When you’re in the cinema and it’s dark, and your eyes are more-or-less dark-adapted, 14 to 16 foot-lamberts presents the eye with a splendidly bright image.  But to say that a 3 foot-lambert stereoscopic image is acceptable is a crime against observable reality and common sense. There is no psycho-physical reason why stereoscopic images shouldn’t be as bright as 2-D images.  There are product/technology factors that prevent realizing decent brightness, but that’s not the same thing.  The industry needs to rethink how it (literally) looks at the projection of stereoscopic images.  Dark images aren’t going to help the industry.  Just because the technology can’t do the job today, it doesn’t mean we have to live with it.  We have to develop better technology and the exhibitors have to run the projector illumination at or near SMPTE spec for 2-D or brighter if possible. Digital 3-D projection hasn’t got enough headroom. 

To my mind the biggest threat to the stereoscopic cinema and its continuing acceptance is the fact that in many of my neighborhood cinemas the image is just too damn dark; and I am afraid that people are not going to come back to see dark images.  I know — I’m outraged.  It would be better if I could view life with equanimity. The man in the black SUV is a much bigger threat to me than poor stereoscopic projection.  But both piss me off.

7 Responses to “Dark Cinema”

  1. dithermaster Says:


    I can report on some of the 3D screens in Madison, WI.

    The only “IMAX 3D” screen is terribly misaligned, both vertically and horizontally, perhaps as much as a few inches. The glasses are usually dirty (hopefully just water streaks) and require wiping off.

    The RealD screens look better by comparison. The single-lens system ensures alignment. The packaged glasses are always clean.

    As far as 2D screens go, they are all over the board. The digital screens generally look great, and the first-run screens are usually fine, although the heavily promoted “UltraScreen” has terrible sound and is too transparent (you can see ghosting through the perforations).


  2. remymedranda Says:


    I admire your sense of humor in your writing, even when you’re “pissed off.” Oddly enough in life, it’s sometimes its the “black suv’s” that drive us to do what we do. Keep up the great work, and I hope I see you at NAB.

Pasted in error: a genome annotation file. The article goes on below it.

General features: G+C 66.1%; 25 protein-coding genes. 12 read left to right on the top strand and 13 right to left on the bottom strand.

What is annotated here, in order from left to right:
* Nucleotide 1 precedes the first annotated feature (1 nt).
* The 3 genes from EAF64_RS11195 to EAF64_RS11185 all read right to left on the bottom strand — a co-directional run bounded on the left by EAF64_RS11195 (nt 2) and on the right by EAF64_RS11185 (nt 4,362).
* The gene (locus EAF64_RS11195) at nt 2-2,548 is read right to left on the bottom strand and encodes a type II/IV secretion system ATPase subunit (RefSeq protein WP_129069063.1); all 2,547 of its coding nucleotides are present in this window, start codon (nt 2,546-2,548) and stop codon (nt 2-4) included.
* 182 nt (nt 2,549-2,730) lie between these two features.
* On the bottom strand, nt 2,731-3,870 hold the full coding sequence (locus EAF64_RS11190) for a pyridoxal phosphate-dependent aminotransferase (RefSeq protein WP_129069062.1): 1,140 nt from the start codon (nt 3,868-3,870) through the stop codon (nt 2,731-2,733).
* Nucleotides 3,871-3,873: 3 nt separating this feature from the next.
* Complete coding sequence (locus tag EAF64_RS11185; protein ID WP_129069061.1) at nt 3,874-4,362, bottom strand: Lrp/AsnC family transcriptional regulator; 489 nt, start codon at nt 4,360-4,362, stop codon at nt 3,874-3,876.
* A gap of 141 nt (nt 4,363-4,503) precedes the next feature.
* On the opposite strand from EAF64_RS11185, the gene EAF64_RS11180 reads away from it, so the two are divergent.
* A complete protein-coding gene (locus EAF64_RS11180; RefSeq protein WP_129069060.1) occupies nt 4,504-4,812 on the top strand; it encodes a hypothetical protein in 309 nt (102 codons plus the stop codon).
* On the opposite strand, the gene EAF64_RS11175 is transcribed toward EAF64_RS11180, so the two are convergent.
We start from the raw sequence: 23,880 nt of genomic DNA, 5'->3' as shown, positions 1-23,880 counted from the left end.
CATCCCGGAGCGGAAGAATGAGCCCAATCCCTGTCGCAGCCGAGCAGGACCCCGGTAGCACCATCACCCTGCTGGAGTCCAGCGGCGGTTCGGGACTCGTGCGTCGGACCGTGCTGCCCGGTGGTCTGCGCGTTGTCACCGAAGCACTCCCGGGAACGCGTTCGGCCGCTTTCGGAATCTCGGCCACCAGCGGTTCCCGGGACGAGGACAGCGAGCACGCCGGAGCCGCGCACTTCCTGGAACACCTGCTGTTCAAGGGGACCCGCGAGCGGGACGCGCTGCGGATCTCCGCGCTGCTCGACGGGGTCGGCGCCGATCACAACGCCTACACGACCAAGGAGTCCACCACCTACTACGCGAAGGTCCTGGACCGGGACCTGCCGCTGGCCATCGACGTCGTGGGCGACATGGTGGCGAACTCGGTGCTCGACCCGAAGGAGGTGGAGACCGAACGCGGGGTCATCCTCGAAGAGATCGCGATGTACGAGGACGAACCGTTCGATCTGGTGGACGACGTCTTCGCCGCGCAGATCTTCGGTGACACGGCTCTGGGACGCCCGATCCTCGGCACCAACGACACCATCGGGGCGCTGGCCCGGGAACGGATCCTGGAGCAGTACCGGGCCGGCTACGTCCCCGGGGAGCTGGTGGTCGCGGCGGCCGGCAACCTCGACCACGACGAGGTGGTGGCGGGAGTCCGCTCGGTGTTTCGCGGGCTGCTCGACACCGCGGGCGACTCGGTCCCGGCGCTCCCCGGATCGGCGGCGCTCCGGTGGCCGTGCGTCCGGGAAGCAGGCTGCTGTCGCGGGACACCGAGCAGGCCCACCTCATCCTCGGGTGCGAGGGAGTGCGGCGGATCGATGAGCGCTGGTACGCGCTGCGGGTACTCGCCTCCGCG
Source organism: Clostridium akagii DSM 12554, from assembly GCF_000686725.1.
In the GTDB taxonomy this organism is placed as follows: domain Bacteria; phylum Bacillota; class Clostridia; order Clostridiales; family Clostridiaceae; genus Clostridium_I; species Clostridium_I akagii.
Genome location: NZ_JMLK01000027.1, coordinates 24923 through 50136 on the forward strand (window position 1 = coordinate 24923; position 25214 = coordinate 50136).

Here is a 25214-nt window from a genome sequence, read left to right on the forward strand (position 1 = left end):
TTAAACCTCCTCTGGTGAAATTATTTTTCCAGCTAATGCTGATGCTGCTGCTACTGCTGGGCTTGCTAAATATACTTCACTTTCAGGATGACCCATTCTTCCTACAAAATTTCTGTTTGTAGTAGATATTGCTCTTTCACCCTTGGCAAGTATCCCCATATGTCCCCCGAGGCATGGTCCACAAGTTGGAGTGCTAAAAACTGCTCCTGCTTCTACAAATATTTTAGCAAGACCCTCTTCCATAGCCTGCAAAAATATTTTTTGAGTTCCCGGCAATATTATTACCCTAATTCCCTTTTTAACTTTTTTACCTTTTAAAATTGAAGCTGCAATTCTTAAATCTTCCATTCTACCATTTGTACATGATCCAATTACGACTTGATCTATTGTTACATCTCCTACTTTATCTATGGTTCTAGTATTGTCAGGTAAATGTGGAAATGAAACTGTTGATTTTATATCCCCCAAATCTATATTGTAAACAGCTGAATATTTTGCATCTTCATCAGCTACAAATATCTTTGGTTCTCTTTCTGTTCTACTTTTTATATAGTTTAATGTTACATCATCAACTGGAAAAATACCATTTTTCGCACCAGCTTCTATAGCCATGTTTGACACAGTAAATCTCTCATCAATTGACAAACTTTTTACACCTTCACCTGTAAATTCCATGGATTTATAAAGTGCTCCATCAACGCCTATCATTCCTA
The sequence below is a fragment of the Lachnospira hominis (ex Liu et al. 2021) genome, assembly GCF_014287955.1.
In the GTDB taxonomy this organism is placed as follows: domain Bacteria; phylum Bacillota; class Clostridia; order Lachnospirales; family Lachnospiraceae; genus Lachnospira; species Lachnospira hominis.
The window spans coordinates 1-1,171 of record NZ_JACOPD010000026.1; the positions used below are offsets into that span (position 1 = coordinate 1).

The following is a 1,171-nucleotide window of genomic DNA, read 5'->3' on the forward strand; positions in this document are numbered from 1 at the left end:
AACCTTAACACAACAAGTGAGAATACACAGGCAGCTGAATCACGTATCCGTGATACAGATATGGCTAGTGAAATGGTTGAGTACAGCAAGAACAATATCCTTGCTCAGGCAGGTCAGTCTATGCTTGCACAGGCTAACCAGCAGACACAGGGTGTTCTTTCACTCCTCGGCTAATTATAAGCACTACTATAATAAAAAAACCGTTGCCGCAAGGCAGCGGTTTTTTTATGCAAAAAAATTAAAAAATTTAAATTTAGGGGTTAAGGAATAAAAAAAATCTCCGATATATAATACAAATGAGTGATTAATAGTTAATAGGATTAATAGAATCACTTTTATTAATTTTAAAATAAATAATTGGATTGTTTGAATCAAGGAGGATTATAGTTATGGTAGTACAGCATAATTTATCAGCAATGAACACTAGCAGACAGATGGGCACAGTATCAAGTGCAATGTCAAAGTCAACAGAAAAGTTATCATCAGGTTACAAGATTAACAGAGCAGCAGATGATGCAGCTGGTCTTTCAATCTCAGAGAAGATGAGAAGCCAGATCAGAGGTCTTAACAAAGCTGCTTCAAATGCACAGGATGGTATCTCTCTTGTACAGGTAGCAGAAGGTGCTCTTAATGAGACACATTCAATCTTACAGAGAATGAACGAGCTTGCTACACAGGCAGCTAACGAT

3. remymedranda Says:


    (PhysOrg.com) — A team of engineers from Taiwan seems to have overcome one of the most persistent challenges of 3D display technology, which could enable them to produce a cinematic 3D display with superior quality compared to most current systems. Their proposed design combines a prism-patterned projection screen with advanced projection technology to achieve both high optical efficiency and low image crosstalk — two properties that have been considered mutually exclusive until now.


  4. lthanlon Says:

    The best stereoscopic cinema presentation I ever saw was Arch Oboler’s “The Bubble” at the Bluebird Theater in Denver, Colorado, in the 1970s. The image was bright and the 3-D effects were incredible — especially when the beer tray floats out over the audience.

    The Bluebird had just finished something like a two-year run of “The Stewardesses,” so they had all the technical details ironed out.

    The worst 3-D projection I ever saw was “Comin’ at Ya!” at the Westland Cinema in Lakewood, Colorado, during the 1980s 3-D revival. After five minutes we got a refund and left, as the projectionist wasn’t able to overlap the two images on the screen and all the audience saw was a thick frameline diving the screen and two disjointed images.

    • Lenny Lipton Says:

      Two projector 3-D could be quite good too but took too much skill for the guys in the booth.